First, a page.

Enhancing Learning Experience Using Ultrasound Simulation in Undergraduate Medical Education: Student Perception
Advances in programmable ultrasound training models may enhance the education of medical students through simulation of a variety of clinical presentations and pathologies. The purpose of the current study was to assess medical student perception of the impact of incorporating ultrasound training models in a required, second-year clinical ultrasound course. Students completed seven ultrasound assignments, demonstrating competency using eight pathology-simulating ultrasound training models. A 5-item survey was administered at the end of second year and included 4 items specific for each model and 1 item that was not model specific. The majority of students agreed or strongly agreed training models were easy to scan and learn, correlated well with what they learned, and aided clinical decision-making skills. Most students agreed or strongly agreed that they felt capable of performing ultrasound skills in a clinical setting under supervision, and almost all agreed or strongly agreed they were prepared to use ultrasound in a clinical setting. Student perception depended on training model (all P < .001). Differences were found between models for the easy to scan and learn item (all P < .02) and the capable of performing in a clinical setting under supervision item (all P < .02). Results suggested students felt prepared to use ultrasonography in a clinical setting after using ultrasound training models. Inclusion of medical ultrasound simulation in the medical school curriculum should be considered to provide students with realistic training before actual patient care.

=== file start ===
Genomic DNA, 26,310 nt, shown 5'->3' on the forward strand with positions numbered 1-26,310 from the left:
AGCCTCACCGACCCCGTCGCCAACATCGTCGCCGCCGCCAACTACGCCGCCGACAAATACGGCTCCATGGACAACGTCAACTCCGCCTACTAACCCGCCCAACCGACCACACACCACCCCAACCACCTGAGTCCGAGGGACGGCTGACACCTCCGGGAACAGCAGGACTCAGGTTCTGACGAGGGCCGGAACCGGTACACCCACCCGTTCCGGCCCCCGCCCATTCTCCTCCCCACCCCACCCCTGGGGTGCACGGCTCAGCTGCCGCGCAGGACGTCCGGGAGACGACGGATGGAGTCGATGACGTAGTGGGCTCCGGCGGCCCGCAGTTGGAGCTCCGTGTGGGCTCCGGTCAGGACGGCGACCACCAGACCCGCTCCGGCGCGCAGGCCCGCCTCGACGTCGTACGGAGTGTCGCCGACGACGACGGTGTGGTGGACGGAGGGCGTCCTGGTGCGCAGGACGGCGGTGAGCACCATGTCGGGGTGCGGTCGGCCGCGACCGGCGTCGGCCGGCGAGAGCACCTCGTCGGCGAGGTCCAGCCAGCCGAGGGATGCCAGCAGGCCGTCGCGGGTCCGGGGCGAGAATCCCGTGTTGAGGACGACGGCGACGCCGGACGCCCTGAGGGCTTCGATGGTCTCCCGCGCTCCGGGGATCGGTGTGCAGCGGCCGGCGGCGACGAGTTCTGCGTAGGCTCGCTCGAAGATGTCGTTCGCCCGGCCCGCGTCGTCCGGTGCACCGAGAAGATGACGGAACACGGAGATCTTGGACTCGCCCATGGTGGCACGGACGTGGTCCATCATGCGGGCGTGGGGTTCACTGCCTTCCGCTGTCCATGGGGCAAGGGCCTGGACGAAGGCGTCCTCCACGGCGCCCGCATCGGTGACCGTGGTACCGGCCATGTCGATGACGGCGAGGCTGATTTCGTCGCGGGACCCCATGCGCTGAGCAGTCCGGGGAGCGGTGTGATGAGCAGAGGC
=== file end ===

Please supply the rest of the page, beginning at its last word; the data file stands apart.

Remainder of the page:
KeywordsUltrasound simulation Medical education Ultrasound training models Clinical skills
Compliance with Ethical Standards
The authors have no financial disclosures or conflicts of interest to report. The local institutional review board granted exempt status for the study. All authors provided substantial contributions to the conception and design, acquisition of data, or analysis and interpretation of data; all authors drafted the article or revised it critically for important intellectual content; all authors gave final approval of the version of the article to be published, and all authors agreed to be accountable for all aspects of the work in ensuring that questions related to the accuracy or integrity of any part of the work are appropriately investigated and resolved.
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